A control room where pipes were cut and stolen “was a locked place that not even the hospital staff have access to”.

“Only the maintenance people have access, so if someone can just get in and cut vital pipes and cables… how secure are we as the staff and patients?”

Zungula also questioned the monthly security contracts. “There are people benefiting from this chaos. It is done deliberately for someone to profit and continue to benefit from a contract that is not advertised.”

Thefts denied

CMJAH’s spokesperson Tabudi Madisha denied cable thefts had affected the hospital’s operations, adding that the Gauteng Department of Health was responsible for the security of all facilities.

He said employees’ safety was a top priority, “which is why we have security on site 24/7 and have increased the number of cameras in high-risk areas”.

Gauteng Health’s Modiba also said that neither CHBAH nor CMJAH had experienced any cable theft or that operations had been affected.

“The cable theft at Charlotte Maxeke Academic Hospital took place during the fire,” he said. “After assessments, corrective measures were taken, including termination of the contract of the former security company.” The fire occurred in March 2021.

The security company has since been replaced by Mafoko Security Patrols, which is responsible for security at both hospitals. However, the company is not responsible for all health facilities in Gauteng.

Despite the spokespeople denying the thefts, the SAPS confirmed that two cases had been opened relating to incidents at CMJAH in December and January.

There had been one arrest in one case but both cases are under investigation.

Lebo Nare, director of Mafoko Security Patrols, also confirmed a case of theft had been reported at CMJAH in January, “by someone with authorised access to certain areas … the suspect was employed by a contractor who had intricate knowledge of locating critical infrastructure and its value,” he said.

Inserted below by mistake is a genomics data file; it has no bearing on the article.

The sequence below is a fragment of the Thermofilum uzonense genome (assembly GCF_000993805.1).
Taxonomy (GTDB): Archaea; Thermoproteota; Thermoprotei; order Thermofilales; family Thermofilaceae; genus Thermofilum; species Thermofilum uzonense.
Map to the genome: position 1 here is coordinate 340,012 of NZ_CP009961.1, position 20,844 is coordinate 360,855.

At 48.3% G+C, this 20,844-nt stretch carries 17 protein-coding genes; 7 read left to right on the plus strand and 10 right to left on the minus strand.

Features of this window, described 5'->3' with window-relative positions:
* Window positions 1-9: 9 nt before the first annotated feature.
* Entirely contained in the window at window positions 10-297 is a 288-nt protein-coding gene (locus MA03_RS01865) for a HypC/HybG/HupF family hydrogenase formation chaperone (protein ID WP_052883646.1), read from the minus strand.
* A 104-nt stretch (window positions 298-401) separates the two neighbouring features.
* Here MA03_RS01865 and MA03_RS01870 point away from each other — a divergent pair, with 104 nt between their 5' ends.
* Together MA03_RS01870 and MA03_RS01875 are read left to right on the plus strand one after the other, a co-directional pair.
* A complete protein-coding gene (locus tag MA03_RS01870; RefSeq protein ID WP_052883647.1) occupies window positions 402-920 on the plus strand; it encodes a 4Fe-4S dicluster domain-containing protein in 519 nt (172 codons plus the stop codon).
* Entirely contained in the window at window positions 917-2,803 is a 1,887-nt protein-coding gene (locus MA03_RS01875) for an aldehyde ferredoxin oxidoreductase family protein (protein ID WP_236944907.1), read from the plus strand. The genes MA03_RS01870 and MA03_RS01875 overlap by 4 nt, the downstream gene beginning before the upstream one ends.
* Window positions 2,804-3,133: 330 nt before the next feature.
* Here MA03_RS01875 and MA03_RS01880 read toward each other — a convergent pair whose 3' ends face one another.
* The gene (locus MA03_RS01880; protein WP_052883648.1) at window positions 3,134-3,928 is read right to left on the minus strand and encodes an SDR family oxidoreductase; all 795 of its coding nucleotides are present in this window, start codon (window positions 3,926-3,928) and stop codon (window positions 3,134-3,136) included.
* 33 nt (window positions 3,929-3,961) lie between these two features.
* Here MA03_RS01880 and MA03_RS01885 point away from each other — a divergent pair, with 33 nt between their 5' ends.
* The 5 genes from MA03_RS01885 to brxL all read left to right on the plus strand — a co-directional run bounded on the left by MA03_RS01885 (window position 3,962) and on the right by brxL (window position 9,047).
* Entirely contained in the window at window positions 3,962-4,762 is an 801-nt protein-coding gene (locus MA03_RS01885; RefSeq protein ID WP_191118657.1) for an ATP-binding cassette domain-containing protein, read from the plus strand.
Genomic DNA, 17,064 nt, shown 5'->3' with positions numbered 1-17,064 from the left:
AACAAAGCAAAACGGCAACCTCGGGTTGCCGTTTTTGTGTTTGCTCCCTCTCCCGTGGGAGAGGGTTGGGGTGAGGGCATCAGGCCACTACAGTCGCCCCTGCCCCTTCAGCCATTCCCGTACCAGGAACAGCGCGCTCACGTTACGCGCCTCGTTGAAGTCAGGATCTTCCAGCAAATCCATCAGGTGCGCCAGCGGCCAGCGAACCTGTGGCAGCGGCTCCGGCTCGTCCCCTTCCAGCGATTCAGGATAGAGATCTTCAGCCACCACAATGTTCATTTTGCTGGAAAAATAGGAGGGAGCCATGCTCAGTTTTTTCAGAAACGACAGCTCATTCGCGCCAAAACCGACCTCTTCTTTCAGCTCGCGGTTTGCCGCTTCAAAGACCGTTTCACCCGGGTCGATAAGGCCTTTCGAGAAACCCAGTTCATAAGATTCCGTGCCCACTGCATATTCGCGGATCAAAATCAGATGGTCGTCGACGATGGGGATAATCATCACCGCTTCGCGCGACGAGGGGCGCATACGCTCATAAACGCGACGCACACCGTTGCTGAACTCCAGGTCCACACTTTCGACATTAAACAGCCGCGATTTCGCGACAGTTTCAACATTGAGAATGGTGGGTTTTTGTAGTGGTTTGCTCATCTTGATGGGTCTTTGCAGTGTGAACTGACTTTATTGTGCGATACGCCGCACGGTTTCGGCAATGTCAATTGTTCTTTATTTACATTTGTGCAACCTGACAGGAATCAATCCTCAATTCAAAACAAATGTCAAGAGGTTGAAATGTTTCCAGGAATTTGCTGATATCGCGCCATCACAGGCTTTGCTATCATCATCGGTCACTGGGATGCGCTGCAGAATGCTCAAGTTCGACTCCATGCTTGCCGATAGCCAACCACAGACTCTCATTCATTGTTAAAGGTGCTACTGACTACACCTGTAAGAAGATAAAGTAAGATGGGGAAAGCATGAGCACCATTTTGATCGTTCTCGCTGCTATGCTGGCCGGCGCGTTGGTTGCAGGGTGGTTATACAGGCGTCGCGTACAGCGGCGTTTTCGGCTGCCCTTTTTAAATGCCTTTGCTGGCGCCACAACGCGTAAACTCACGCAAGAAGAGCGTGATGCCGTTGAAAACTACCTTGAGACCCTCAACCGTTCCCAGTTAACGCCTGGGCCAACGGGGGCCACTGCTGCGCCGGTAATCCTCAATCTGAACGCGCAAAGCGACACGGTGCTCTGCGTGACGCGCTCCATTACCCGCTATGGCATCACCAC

Nare said a report was submitted to hospital management, with recommendations, and a case was opened with SAPS.

Regarding CHBAH, Colonel Mavela Masondo confirmed a case of theft and attempted murder was opened at Diepkloof police station, however, no arrests were made and the case is still under investigation.

Feeling the impact

Meanwhile, the South African Medical Association (Sama) has also expressed concern over the thefts.

“Our doctors are in an untenable situation of having to juggle providing quality care to patients and managing infrastructure problems caused by load shedding and cable theft,” said Dr Mvuyisi Mzukwa, chairperson of Sama.

Without electricity (either through load shedding or cable theft) patients’ lives are at risk.

According to Dr Edward Ngwenya, Sama’s vice chairperson, Sama members pledge to save lives as part of their oath to first do no harm, but their members want to work in an environment that can deliver quality health outcomes.

“When they have to work in a sub-optimal environment, this does not augur well,” he said. “It is reported that our doctors are administering intravenous lines in the dark, operating using cellphone lights after unexpected power failures and lack of backup power supply. This is not the way to work and administer professional healthcare.”

 

Spotlight article – In-depth: Ongoing security concerns at Gauteng hospitals amid reports of cable theft (Creative Commons Licence)

 

See more from MedicalBrief archives:

 

Gauteng to probe R708m in ‘irregular’ hospital security contracts

 

DA calls for new security at Charlotte Maxeke hospital

 

Bara thefts ‘deliberate sabotage’, says Health Department

 

Phaahla defends security group accused of liability for Charlotte Maxeke thefts